Tata Jaguar is currently being presented as the flagship manufacturing company in the British economy. With profits surging to an unprecedented level with £1.1bn last year and £1.5bn this year, the margins have matched an industrial monopoly with that associated with banks.
The present system of protecting the pecking order of claiming on the social product ensures that the
First claim goes to the owners Tata
Second claim goes to the government in the form of taxes.
Third claim goes to the workers in wages.
Of course this is upside down. The first claim should go the workers who produce the wealth and this includes a claim that all working class people have a right to, regardless of whether they work at Jaguar or not. This company has existed for a long time with investment coming previously to build the company from various from various working class funding through time. Tata bought this company for a pittance and even with the investment at the new Wolverhampton factory will only represent as small proportion of profits.
The second claim should go to the state to fund social programmes such as health and education and support funding of transport and infrastructure and at this time public services. There is a reported £60 million deficit on Birmingham city council, which could be met easily by Tata. Why hasn’t this issue being raised by the negotiators at the current wage claim?
The two-year pay agreement which could mean up to 9.8 per cent extra. The deal covered JLR’s 21,000-strong workforce at Castle Bromwich, Solihull, Gaydon and Whitley in the West Midlands and Halewood on Merseyside. This is comparatively a small amount of workers. The company employs employs a portion of its workforce as temporary workers. Even with suppliers the amount of jobs is relatively tiny compared to the suggested bonanza in employment always talked about when it comes to encouraging investors.
Unite national officer for the automotive industry, Roger Maddison, said: “We have been involved in hard negotiations with JLR’s management. Unite has about 17,000 members at JLR involved in Jaguar and Land Rover production.
The deal will mean a pay rise of 4.5 per cent, plus £500 from 1 November, which equates to 6.3 per cent in real terms for a shopfloor worker at Land Rover.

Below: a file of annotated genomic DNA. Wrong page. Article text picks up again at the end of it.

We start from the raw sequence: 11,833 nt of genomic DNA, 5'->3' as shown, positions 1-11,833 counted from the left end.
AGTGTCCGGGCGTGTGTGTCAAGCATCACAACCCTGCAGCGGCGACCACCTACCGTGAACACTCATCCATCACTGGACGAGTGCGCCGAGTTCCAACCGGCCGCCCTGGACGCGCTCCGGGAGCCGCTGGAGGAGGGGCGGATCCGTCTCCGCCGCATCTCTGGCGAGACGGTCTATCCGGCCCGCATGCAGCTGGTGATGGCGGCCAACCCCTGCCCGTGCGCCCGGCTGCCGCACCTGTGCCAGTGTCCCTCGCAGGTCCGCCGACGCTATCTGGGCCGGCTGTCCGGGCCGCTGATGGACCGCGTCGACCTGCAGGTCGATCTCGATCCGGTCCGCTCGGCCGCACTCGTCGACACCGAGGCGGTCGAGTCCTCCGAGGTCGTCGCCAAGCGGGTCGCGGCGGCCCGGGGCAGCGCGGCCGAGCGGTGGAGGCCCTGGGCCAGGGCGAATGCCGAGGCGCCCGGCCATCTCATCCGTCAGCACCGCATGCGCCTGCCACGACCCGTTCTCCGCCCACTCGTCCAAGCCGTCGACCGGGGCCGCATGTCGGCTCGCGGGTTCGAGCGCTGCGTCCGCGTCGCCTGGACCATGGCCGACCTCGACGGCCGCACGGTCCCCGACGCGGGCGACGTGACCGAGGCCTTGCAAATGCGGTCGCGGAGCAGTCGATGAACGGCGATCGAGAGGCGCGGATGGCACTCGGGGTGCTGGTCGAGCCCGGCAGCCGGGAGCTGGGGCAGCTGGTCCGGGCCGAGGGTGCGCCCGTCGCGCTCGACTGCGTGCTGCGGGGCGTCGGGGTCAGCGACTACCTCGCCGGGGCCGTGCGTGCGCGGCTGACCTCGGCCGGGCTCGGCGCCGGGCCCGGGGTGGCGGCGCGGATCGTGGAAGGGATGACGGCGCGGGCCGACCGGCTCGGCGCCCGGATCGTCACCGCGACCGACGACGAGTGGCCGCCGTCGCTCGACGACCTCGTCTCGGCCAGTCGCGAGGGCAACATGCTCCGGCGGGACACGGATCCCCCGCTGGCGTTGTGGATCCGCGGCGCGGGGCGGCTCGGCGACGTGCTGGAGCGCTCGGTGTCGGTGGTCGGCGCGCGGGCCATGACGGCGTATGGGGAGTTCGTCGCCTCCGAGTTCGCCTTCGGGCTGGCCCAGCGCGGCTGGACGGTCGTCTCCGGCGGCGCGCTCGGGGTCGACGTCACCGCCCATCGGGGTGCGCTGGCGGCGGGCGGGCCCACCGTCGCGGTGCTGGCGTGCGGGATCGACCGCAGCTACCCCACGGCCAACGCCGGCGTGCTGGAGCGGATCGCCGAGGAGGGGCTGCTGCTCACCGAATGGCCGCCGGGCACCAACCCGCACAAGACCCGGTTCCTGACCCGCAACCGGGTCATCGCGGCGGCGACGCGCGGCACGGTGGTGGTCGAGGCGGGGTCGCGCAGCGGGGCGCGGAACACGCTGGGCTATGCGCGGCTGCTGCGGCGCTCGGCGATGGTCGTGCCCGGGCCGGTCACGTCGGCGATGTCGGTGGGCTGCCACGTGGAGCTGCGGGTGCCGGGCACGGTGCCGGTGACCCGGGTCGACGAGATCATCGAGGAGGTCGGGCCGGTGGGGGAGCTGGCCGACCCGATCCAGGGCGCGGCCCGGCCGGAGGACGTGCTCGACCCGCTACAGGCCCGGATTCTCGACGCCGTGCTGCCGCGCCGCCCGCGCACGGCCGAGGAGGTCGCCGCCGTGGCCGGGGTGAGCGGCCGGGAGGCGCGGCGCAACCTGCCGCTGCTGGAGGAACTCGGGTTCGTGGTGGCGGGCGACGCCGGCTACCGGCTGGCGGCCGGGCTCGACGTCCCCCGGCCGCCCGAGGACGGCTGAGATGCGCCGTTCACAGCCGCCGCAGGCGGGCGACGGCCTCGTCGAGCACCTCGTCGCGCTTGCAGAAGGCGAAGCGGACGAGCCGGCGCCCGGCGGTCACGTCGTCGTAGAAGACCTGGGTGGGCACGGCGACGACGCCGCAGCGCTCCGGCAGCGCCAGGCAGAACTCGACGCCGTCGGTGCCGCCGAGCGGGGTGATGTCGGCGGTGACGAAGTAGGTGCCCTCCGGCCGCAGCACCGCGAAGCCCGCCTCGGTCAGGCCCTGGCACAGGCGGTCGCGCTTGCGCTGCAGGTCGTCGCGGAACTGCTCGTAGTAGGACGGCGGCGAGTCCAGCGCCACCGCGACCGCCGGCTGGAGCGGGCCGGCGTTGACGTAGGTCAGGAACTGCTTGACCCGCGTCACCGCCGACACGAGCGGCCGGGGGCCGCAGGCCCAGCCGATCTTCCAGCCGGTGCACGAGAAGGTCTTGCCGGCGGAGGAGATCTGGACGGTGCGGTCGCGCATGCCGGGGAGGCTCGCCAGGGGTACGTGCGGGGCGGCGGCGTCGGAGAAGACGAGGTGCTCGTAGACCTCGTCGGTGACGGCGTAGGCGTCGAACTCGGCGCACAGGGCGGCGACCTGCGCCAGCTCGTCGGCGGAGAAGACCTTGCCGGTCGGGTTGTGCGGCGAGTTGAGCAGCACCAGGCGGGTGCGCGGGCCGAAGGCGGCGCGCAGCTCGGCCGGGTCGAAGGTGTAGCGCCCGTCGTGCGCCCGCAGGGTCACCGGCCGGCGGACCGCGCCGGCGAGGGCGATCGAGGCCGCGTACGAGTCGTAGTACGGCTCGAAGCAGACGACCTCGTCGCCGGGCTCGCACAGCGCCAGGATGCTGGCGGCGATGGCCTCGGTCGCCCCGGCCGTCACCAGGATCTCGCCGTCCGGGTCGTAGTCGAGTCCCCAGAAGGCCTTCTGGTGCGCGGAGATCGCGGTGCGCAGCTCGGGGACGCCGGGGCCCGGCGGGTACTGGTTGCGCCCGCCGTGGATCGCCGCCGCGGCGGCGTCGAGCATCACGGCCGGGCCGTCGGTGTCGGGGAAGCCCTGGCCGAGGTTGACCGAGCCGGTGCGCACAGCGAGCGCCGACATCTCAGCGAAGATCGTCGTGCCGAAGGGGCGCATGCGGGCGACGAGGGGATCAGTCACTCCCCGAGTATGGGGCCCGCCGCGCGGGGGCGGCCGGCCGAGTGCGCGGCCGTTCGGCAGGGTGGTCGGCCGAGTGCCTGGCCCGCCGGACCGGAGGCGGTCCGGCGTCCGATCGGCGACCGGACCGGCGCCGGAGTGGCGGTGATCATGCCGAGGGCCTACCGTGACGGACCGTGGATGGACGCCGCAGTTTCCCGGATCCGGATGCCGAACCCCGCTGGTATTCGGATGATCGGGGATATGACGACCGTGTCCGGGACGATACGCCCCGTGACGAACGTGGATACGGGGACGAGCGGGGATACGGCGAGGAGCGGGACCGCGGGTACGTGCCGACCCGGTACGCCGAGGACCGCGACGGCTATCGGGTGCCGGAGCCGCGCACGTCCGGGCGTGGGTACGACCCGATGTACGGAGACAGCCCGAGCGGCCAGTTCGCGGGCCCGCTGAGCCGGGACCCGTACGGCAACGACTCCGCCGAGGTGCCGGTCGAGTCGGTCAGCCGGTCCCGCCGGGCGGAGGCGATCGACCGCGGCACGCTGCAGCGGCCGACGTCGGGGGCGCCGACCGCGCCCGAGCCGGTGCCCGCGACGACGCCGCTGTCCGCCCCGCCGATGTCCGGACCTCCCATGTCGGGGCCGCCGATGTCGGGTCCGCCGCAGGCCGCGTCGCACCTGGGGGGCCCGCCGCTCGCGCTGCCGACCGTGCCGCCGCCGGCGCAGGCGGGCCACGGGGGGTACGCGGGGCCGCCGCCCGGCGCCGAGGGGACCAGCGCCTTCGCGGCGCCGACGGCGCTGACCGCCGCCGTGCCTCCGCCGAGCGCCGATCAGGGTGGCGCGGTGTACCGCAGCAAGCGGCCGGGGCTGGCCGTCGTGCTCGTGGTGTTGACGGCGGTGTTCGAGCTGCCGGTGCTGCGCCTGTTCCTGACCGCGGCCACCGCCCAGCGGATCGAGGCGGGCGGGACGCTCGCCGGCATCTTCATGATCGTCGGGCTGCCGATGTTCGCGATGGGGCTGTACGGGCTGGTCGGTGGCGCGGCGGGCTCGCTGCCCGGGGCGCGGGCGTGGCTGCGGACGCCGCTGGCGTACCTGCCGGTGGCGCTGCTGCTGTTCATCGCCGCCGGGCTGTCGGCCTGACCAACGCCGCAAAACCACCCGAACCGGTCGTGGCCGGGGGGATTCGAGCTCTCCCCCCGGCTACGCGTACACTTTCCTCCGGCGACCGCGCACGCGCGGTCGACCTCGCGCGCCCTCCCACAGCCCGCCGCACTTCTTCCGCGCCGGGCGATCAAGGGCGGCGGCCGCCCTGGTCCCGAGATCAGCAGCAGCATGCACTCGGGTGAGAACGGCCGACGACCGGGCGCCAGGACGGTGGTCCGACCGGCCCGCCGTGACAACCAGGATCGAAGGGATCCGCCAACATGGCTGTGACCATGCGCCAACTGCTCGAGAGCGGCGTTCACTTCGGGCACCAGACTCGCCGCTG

Other elements of the deal include new starter rates rising from 90 per cent to 95 per cent of the current pay rates, as well as an increased holiday bonus for the summer holiday.
The company only pays a small amount to the city of Birmingham in business rates and should be asked to pay up some more. Workers in the Public Sector are going to be told that they are losing their jobs and all workers, including jaguar workers will be affected by the reduced spending power in the city and cuts in public services carried out under the austerity programme.
When Jaguar was owned by British Leyland a huge amount of tax payers money was poured into the company. Ownership has changed hands at various times since and has maintained the company and built it up. When the company was privatised and later owned by the Ford motor company the Castle Bromwich and Solihull plants were supported by the public sector in terms of infrastructure, roads and railways. This infrastructural support has continued. Many Jaguar cars are purchased in the home market and in particular the West Midlands and Birmingham area. The question has to be asked, why has the Tata Company, who have been given both financial and labour support for the company in the Birmingham area, has not come forward to handover a return to the local economy? Tata is pocketing most of the cash for itself and taking huge amounts out of the British economy and sending most of its stash abroad. Tata, with its minimal “job creation” is in fact getting a massive return on its waged workers and so is taking more than giving.
The basic principle is that, “More should be put into the local economy than is taken out” this principle applies locally and nationally and supports the notion that the solution to the crisis is by restricting the claims on the social product by rich monopolists. Here lies the only solution to the economic problems of recession and is the only alternative to the austerity programme.